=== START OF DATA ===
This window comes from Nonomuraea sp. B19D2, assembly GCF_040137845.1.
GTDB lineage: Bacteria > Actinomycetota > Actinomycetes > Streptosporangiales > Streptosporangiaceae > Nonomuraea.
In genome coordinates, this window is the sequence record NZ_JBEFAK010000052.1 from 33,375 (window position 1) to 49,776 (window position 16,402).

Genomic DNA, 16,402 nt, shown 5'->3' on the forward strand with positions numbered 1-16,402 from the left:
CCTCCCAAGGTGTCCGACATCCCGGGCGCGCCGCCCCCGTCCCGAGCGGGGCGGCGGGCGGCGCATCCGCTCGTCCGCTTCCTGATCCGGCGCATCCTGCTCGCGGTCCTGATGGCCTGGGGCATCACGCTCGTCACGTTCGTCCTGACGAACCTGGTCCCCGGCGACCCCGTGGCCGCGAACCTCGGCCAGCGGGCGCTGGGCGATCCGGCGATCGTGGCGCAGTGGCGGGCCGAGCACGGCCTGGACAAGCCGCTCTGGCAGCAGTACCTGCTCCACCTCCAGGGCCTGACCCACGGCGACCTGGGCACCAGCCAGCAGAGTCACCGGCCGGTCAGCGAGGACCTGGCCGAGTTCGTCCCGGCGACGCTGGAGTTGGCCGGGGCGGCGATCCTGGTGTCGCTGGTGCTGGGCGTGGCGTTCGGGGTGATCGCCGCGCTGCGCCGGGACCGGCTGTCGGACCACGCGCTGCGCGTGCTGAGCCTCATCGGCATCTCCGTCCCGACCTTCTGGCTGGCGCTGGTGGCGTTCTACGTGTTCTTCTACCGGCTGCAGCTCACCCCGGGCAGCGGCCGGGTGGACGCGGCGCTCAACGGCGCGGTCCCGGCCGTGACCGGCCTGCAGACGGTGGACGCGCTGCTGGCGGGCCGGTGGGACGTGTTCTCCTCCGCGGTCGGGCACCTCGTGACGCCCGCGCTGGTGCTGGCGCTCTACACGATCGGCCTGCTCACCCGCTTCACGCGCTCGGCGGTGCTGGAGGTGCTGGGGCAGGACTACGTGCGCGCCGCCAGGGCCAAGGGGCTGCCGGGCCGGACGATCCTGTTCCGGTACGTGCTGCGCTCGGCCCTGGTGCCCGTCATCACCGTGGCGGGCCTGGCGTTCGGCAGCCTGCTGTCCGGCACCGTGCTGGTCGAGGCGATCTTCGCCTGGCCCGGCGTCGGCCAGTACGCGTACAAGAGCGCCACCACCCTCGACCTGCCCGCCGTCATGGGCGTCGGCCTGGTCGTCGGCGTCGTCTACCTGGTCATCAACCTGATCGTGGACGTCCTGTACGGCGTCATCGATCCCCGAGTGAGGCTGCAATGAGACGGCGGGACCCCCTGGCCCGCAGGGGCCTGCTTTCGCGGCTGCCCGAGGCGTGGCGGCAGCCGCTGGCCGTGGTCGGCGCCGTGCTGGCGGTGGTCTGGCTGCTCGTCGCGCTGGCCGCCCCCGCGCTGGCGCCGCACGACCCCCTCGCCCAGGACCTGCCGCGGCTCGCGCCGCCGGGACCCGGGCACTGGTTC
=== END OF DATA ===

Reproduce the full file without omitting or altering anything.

This window comes from Nonomuraea sp. B19D2, assembly GCF_040137845.1.
GTDB lineage: Bacteria > Actinomycetota > Actinomycetes > Streptosporangiales > Streptosporangiaceae > Nonomuraea.
In genome coordinates, this window is the sequence record NZ_JBEFAK010000052.1 from 33,375 (window position 1) to 49,776 (window position 16,402).

Genomic DNA, 16,402 nt, shown 5'->3' on the forward strand with positions numbered 1-16,402 from the left:
CCTCCCAAGGTGTCCGACATCCCGGGCGCGCCGCCCCCGTCCCGAGCGGGGCGGCGGGCGGCGCATCCGCTCGTCCGCTTCCTGATCCGGCGCATCCTGCTCGCGGTCCTGATGGCCTGGGGCATCACGCTCGTCACGTTCGTCCTGACGAACCTGGTCCCCGGCGACCCCGTGGCCGCGAACCTCGGCCAGCGGGCGCTGGGCGATCCGGCGATCGTGGCGCAGTGGCGGGCCGAGCACGGCCTGGACAAGCCGCTCTGGCAGCAGTACCTGCTCCACCTCCAGGGCCTGACCCACGGCGACCTGGGCACCAGCCAGCAGAGTCACCGGCCGGTCAGCGAGGACCTGGCCGAGTTCGTCCCGGCGACGCTGGAGTTGGCCGGGGCGGCGATCCTGGTGTCGCTGGTGCTGGGCGTGGCGTTCGGGGTGATCGCCGCGCTGCGCCGGGACCGGCTGTCGGACCACGCGCTGCGCGTGCTGAGCCTCATCGGCATCTCCGTCCCGACCTTCTGGCTGGCGCTGGTGGCGTTCTACGTGTTCTTCTACCGGCTGCAGCTCACCCCGGGCAGCGGCCGGGTGGACGCGGCGCTCAACGGCGCGGTCCCGGCCGTGACCGGCCTGCAGACGGTGGACGCGCTGCTGGCGGGCCGGTGGGACGTGTTCTCCTCCGCGGTCGGGCACCTCGTGACGCCCGCGCTGGTGCTGGCGCTCTACACGATCGGCCTGCTCACCCGCTTCACGCGCTCGGCGGTGCTGGAGGTGCTGGGGCAGGACTACGTGCGCGCCGCCAGGGCCAAGGGGCTGCCGGGCCGGACGATCCTGTTCCGGTACGTGCTGCGCTCGGCCCTGGTGCCCGTCATCACCGTGGCGGGCCTGGCGTTCGGCAGCCTGCTGTCCGGCACCGTGCTGGTCGAGGCGATCTTCGCCTGGCCCGGCGTCGGCCAGTACGCGTACAAGAGCGCCACCACCCTCGACCTGCCCGCCGTCATGGGCGTCGGCCTGGTCGTCGGCGTCGTCTACCTGGTCATCAACCTGATCGTGGACGTCCTGTACGGCGTCATCGATCCCCGAGTGAGGCTGCAATGAGACGGCGGGACCCCCTGGCCCGCAGGGGCCTGCTTTCGCGGCTGCCCGAGGCGTGGCGGCAGCCGCTGGCCGTGGTCGGCGCCGTGCTGGCGGTGGTCTGGCTGCTCGTCGCGCTGGCCGCCCCCGCGCTGGCGCCGCACGACCCCCTCGCCCAGGACCTGCCGCGGCTCGCGCCGCCGGGACCCGGGCACTGGTTC